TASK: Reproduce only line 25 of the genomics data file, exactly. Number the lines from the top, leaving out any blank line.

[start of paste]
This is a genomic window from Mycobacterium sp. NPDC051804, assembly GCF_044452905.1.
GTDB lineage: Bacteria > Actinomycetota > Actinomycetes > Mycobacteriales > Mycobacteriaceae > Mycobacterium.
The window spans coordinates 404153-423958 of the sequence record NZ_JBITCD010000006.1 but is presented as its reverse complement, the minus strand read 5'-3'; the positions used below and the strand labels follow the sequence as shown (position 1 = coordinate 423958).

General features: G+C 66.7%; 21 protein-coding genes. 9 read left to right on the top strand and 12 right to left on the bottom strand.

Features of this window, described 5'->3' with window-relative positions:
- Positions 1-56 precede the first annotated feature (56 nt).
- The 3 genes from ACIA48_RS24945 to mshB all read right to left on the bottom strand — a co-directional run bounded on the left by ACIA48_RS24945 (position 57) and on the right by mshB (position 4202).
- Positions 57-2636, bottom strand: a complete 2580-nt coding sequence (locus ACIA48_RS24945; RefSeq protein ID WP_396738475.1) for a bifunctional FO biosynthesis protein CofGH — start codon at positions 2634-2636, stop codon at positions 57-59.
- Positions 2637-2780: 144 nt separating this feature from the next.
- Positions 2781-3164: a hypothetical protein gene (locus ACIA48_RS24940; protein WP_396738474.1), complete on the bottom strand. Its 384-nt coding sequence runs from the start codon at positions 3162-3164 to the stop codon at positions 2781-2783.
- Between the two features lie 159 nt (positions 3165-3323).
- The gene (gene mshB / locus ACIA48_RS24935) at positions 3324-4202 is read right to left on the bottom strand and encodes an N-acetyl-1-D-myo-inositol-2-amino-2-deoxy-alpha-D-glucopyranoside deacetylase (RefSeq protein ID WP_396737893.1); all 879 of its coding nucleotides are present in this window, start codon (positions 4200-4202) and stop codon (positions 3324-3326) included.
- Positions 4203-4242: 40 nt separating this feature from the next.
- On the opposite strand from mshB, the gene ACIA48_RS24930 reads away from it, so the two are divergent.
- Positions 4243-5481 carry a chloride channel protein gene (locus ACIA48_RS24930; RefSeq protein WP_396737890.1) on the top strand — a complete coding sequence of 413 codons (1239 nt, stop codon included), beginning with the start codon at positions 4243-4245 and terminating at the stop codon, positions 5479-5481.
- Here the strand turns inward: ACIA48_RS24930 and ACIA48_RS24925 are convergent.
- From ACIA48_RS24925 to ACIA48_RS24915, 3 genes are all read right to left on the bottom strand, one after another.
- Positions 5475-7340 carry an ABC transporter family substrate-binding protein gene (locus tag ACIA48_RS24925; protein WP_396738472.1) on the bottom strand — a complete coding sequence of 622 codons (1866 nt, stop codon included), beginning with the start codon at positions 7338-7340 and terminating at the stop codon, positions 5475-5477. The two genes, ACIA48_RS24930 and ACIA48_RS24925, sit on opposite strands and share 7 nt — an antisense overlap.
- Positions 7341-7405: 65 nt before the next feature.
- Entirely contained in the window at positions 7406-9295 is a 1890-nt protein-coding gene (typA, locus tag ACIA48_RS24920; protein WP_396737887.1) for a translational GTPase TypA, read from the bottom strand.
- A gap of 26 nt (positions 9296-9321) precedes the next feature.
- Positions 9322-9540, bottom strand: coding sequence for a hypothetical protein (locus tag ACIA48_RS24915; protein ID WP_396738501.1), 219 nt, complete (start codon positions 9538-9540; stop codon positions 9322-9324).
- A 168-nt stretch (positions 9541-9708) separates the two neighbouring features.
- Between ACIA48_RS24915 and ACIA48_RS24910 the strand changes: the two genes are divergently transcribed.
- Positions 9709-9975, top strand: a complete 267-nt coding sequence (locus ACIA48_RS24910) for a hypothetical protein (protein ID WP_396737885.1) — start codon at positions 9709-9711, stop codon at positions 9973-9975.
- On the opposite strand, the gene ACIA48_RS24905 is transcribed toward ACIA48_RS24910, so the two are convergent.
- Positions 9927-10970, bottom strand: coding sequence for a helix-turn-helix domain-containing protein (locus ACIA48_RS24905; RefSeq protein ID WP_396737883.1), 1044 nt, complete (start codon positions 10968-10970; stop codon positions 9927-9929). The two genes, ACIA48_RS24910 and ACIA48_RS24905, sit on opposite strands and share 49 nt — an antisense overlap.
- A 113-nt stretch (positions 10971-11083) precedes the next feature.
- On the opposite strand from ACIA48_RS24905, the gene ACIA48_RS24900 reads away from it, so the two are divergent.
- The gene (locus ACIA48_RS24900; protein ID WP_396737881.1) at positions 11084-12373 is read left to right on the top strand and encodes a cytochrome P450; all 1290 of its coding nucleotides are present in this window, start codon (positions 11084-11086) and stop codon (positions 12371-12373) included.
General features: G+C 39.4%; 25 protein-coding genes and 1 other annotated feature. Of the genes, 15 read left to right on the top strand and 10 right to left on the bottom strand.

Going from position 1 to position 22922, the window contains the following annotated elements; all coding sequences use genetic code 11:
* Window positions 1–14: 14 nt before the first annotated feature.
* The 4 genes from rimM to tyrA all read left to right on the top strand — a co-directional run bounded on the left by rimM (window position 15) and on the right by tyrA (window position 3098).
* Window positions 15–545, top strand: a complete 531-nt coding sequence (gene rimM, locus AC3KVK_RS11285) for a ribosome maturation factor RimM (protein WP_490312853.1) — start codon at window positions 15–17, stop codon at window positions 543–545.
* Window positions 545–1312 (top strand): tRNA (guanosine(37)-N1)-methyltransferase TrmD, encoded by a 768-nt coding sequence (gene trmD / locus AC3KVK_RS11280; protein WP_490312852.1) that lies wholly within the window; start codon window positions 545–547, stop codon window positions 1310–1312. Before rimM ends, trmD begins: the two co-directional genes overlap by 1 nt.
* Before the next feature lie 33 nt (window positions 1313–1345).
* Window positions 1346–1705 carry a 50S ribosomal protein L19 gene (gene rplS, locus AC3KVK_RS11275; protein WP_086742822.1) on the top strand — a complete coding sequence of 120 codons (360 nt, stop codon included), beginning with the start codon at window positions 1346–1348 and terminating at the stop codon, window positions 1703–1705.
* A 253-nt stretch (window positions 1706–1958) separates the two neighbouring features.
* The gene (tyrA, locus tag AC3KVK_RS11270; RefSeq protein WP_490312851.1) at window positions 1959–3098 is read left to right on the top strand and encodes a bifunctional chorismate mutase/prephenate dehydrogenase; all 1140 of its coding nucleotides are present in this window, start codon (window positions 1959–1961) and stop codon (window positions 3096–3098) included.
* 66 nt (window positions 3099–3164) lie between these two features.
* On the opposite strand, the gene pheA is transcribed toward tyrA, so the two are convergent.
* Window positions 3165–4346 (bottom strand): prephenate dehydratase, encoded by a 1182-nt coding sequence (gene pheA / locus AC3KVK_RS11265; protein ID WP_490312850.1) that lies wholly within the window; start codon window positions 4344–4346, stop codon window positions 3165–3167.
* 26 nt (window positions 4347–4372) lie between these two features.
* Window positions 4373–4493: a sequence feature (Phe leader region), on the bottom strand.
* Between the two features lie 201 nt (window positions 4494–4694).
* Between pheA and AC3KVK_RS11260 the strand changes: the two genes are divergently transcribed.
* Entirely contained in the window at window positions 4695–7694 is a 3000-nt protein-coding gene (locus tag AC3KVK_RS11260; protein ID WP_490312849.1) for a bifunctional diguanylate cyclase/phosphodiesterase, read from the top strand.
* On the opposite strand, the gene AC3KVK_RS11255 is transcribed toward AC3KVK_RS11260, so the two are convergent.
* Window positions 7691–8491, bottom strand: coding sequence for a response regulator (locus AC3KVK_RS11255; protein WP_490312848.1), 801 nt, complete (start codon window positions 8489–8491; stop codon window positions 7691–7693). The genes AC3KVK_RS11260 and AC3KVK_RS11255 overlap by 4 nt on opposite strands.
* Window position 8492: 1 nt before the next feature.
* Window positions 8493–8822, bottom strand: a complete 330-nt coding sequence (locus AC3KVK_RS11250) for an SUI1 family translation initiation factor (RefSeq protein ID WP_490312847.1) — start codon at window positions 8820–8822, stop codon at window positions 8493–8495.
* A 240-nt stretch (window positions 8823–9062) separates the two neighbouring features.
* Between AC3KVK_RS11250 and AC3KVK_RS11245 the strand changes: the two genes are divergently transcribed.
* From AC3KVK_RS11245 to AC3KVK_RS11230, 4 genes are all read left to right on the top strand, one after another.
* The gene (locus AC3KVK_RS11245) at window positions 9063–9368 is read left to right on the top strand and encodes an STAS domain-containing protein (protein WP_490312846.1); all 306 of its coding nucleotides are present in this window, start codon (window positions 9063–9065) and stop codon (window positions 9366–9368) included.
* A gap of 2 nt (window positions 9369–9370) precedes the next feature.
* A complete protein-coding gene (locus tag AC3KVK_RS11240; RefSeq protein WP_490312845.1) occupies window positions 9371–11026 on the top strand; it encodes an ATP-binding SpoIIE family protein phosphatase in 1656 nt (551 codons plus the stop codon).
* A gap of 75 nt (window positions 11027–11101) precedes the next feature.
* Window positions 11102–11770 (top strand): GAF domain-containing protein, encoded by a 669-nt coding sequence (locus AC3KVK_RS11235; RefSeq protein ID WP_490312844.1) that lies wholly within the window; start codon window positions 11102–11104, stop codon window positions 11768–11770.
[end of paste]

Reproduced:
- Positions 9709-9975, top strand: a complete 267-nt coding sequence (locus ACIA48_RS24910) for a hypothetical protein (protein ID WP_396737885.1) — start codon at positions 9709-9711, stop codon at positions 9973-9975.